Data Mining

Skill level: Intermediate-advanced

Description

Data mining is a technique used to make sense of collected data. Several statistical tools can be used, including Pareto charts and ANOG (analysis of good). With the capability of simple computer applications such as spreadsheets, advanced data mining using pivot tables and charts is possible.

The objectives are to find threads in the data or common factors that will explain the process behavior. This information can be used to make predictions about consumer purchasing and marketplace trends, or why there are long wait times at service counters. As the name “mining” suggests, this technique helps uncover “hidden” information in data sets.

Benefits

  • Easily uncovers hidden data and information
  • Can be performed with standard applications, such as spreadsheets
  • Does not require you to be a statistician

How to Use

  • Step 1.  Collect the data of interest.
  • Step 2.  Format the data for the application you will be using (preferably in columns).
  • Step 3.  Use the tool that is appropriate for your needs and slice the data.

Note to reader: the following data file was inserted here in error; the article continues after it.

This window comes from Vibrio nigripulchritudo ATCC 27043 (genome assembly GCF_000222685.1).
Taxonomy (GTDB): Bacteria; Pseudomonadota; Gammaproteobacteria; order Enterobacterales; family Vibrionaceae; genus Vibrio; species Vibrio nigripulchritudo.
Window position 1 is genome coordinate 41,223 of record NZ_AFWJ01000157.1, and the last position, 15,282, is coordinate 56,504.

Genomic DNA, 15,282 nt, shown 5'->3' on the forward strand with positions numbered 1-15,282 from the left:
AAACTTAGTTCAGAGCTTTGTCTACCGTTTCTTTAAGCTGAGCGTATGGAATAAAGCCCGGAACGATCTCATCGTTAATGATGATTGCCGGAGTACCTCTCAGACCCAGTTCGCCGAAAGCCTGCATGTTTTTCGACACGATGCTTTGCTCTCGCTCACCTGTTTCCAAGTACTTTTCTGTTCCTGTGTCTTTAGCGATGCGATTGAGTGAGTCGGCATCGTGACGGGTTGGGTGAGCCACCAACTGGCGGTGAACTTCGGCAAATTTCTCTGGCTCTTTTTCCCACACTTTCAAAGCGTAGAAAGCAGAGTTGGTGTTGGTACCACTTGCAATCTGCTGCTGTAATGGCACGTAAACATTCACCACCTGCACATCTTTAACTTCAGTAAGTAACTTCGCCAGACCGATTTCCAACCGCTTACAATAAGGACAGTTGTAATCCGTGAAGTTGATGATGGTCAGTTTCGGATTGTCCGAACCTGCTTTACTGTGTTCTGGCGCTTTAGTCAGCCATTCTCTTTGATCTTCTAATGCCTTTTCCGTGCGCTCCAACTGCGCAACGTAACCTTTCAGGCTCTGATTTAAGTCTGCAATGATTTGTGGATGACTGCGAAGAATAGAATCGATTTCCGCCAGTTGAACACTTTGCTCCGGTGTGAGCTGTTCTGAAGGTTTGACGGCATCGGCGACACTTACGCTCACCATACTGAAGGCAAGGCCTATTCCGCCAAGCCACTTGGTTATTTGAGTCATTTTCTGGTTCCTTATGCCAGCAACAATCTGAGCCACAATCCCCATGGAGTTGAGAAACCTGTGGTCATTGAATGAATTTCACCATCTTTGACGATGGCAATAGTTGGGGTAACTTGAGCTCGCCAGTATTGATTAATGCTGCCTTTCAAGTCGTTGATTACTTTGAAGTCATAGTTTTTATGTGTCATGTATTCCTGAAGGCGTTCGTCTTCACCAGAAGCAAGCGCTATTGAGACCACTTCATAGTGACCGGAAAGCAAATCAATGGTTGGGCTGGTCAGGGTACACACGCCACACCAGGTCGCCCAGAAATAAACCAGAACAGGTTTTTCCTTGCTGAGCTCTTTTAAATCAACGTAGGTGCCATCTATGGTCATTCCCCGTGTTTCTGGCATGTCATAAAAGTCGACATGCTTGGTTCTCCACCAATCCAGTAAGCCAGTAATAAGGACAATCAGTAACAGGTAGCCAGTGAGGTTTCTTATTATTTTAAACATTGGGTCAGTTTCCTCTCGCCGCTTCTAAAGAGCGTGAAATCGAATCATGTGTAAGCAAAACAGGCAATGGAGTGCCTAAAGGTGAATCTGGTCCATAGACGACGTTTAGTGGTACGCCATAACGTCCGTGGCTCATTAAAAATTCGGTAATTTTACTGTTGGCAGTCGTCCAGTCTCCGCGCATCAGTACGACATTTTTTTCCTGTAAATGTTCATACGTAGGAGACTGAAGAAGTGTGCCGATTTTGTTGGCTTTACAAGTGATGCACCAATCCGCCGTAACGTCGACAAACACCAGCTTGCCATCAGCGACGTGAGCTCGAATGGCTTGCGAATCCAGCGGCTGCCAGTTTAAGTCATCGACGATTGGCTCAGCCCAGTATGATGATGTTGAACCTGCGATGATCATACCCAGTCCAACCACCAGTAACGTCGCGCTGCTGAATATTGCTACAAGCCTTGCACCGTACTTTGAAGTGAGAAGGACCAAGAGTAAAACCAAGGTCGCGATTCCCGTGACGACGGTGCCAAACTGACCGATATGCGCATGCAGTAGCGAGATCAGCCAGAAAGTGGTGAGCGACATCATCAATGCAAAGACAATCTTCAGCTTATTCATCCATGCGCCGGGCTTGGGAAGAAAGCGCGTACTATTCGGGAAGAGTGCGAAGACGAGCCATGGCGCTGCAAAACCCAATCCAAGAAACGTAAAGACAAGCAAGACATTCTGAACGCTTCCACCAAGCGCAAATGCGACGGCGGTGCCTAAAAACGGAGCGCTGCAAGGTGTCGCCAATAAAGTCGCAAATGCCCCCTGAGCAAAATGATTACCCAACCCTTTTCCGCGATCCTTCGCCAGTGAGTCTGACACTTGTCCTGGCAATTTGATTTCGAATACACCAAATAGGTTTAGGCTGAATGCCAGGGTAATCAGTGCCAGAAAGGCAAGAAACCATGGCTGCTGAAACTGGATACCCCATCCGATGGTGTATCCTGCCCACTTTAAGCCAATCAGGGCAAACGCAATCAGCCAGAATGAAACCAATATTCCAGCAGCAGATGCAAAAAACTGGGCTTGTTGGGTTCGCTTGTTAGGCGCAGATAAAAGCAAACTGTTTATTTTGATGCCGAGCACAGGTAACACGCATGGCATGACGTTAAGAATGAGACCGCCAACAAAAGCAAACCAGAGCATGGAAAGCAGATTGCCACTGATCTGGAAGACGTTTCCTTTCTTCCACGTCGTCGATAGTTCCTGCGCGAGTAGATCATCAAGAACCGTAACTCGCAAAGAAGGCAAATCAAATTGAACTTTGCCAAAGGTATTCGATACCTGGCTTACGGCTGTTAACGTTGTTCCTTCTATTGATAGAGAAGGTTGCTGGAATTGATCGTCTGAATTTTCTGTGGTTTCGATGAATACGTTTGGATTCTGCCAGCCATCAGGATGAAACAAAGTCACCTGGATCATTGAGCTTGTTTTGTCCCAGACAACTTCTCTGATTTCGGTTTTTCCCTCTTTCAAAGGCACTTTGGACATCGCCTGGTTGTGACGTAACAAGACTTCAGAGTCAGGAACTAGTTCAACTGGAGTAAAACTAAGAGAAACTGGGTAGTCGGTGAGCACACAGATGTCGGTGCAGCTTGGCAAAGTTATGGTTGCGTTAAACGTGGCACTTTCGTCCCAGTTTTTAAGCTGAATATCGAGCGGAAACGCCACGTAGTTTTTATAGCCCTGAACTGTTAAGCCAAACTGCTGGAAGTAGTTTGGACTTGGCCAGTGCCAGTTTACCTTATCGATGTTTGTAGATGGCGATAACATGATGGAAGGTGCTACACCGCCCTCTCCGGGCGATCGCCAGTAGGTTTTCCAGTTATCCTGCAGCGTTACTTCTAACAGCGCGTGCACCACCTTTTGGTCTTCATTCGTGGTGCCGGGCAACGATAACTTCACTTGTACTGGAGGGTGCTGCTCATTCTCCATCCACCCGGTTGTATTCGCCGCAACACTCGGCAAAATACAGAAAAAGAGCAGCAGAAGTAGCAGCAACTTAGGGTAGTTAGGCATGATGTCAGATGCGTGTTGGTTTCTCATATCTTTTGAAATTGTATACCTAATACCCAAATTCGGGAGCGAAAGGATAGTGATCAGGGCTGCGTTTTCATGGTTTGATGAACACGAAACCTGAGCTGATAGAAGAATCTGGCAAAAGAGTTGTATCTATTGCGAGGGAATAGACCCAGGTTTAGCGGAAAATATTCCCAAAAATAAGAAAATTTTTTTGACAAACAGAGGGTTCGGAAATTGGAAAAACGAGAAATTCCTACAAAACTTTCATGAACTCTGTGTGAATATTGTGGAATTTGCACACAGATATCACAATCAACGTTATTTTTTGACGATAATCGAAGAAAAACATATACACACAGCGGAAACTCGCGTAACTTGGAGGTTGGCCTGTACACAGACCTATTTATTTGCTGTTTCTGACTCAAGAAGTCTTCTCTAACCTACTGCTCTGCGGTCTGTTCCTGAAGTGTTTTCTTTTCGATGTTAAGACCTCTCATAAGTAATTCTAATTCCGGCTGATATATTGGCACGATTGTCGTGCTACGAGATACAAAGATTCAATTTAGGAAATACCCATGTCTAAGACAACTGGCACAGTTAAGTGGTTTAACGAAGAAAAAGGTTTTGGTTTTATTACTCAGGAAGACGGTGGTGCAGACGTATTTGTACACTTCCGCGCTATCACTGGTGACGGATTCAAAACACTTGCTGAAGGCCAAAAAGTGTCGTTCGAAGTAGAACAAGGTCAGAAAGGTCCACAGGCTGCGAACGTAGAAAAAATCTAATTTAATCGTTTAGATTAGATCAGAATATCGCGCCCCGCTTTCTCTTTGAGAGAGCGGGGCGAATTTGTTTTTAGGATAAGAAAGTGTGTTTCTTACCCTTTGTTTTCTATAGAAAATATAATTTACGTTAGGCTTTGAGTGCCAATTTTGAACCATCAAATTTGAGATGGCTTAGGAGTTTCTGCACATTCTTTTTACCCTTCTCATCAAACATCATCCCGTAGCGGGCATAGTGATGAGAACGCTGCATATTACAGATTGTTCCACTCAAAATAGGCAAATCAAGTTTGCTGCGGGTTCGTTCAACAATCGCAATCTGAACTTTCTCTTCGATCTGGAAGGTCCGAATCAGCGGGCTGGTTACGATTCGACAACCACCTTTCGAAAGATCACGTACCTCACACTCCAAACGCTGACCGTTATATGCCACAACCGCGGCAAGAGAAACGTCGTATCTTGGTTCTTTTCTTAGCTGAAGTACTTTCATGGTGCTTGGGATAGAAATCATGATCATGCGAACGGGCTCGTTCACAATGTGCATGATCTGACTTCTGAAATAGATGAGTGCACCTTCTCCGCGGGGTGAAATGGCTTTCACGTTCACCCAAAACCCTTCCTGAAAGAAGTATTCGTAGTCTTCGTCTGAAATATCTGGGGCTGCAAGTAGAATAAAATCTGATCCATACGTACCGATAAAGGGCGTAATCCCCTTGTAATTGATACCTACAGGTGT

• Step 4.  Analyze the results and draw your conclusion.

Relevant Definitions

Pareto chart: A visual representation of data using a bar chart.

ANOG (analysis of good): A visual representation of the data and correlation (if there is one) between factors.

Example

A retail store tracks the purchases of a customer and notices that the customer buys a lot of silk shirts. The data mining system makes a correlation between that customer and silk shirts. The sales department reviews the information and begins to market silk shirts to that customer. In this case, the data mining system used by the retail store discovered new information that was previously unknown to the company. By tracking sales with key factors such as ZIP code, buyer’s information (if possible), and date and time, the retail store can improve its merchandizing and marketing approach.

Retail sales data mining using ANOG method (the simplest one):

  • Step 1.  Organize your data in columns (as shown below).
  • Step 2.  Code the data using “conditional formatting” (in this case, each type of shirt has a different color).
  • Step 3.  Sort the data by color.

Data_Mining_Table

Conclusions:
All customers in the 39963 zip code prefer silk shirts, except one who chose cotton;residents in the 40061 area definitely prefer jersey material over silk and cotton. With this information at hand, it is possible to conduct targeted marketing.

 

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